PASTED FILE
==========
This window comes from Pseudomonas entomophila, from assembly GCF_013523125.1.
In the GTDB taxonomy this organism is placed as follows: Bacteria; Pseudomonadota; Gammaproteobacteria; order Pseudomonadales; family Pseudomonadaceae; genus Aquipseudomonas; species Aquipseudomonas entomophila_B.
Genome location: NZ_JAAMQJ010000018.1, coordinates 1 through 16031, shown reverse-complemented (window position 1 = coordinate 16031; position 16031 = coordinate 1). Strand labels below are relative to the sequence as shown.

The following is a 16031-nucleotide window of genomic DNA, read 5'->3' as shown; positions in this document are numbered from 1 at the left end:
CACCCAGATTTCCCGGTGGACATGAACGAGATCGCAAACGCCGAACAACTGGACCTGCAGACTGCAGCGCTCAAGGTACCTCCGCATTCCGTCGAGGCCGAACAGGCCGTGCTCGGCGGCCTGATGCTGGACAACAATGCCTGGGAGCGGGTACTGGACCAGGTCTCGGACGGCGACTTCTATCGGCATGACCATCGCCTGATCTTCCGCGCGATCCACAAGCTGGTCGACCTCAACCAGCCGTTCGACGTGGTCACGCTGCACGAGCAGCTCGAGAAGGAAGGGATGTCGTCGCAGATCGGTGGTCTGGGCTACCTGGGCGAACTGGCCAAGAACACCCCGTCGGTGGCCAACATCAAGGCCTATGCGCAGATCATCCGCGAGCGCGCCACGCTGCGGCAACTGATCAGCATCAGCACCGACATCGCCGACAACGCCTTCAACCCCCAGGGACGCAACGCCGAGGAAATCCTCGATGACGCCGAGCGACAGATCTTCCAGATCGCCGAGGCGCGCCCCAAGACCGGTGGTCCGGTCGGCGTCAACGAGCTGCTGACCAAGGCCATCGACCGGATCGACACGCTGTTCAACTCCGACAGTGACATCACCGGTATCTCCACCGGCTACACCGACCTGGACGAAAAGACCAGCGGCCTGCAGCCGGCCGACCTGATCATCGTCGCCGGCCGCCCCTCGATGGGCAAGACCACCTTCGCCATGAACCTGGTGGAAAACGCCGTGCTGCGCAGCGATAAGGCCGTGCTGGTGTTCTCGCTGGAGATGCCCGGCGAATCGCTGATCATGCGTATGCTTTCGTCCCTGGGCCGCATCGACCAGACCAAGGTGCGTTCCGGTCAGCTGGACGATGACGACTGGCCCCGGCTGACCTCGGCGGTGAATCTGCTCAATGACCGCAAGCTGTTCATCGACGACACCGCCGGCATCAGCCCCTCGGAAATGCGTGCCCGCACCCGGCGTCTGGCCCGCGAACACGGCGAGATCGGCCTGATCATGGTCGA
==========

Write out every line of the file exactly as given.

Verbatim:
This window comes from Pseudomonas entomophila, from assembly GCF_013523125.1.
In the GTDB taxonomy this organism is placed as follows: Bacteria; Pseudomonadota; Gammaproteobacteria; order Pseudomonadales; family Pseudomonadaceae; genus Aquipseudomonas; species Aquipseudomonas entomophila_B.
Genome location: NZ_JAAMQJ010000018.1, coordinates 1 through 16031, shown reverse-complemented (window position 1 = coordinate 16031; position 16031 = coordinate 1). Strand labels below are relative to the sequence as shown.

The following is a 16031-nucleotide window of genomic DNA, read 5'->3' as shown; positions in this document are numbered from 1 at the left end:
CACCCAGATTTCCCGGTGGACATGAACGAGATCGCAAACGCCGAACAACTGGACCTGCAGACTGCAGCGCTCAAGGTACCTCCGCATTCCGTCGAGGCCGAACAGGCCGTGCTCGGCGGCCTGATGCTGGACAACAATGCCTGGGAGCGGGTACTGGACCAGGTCTCGGACGGCGACTTCTATCGGCATGACCATCGCCTGATCTTCCGCGCGATCCACAAGCTGGTCGACCTCAACCAGCCGTTCGACGTGGTCACGCTGCACGAGCAGCTCGAGAAGGAAGGGATGTCGTCGCAGATCGGTGGTCTGGGCTACCTGGGCGAACTGGCCAAGAACACCCCGTCGGTGGCCAACATCAAGGCCTATGCGCAGATCATCCGCGAGCGCGCCACGCTGCGGCAACTGATCAGCATCAGCACCGACATCGCCGACAACGCCTTCAACCCCCAGGGACGCAACGCCGAGGAAATCCTCGATGACGCCGAGCGACAGATCTTCCAGATCGCCGAGGCGCGCCCCAAGACCGGTGGTCCGGTCGGCGTCAACGAGCTGCTGACCAAGGCCATCGACCGGATCGACACGCTGTTCAACTCCGACAGTGACATCACCGGTATCTCCACCGGCTACACCGACCTGGACGAAAAGACCAGCGGCCTGCAGCCGGCCGACCTGATCATCGTCGCCGGCCGCCCCTCGATGGGCAAGACCACCTTCGCCATGAACCTGGTGGAAAACGCCGTGCTGCGCAGCGATAAGGCCGTGCTGGTGTTCTCGCTGGAGATGCCCGGCGAATCGCTGATCATGCGTATGCTTTCGTCCCTGGGCCGCATCGACCAGACCAAGGTGCGTTCCGGTCAGCTGGACGATGACGACTGGCCCCGGCTGACCTCGGCGGTGAATCTGCTCAATGACCGCAAGCTGTTCATCGACGACACCGCCGGCATCAGCCCCTCGGAAATGCGTGCCCGCACCCGGCGTCTGGCCCGCGAACACGGCGAGATCGGCCTGATCATGGTCGA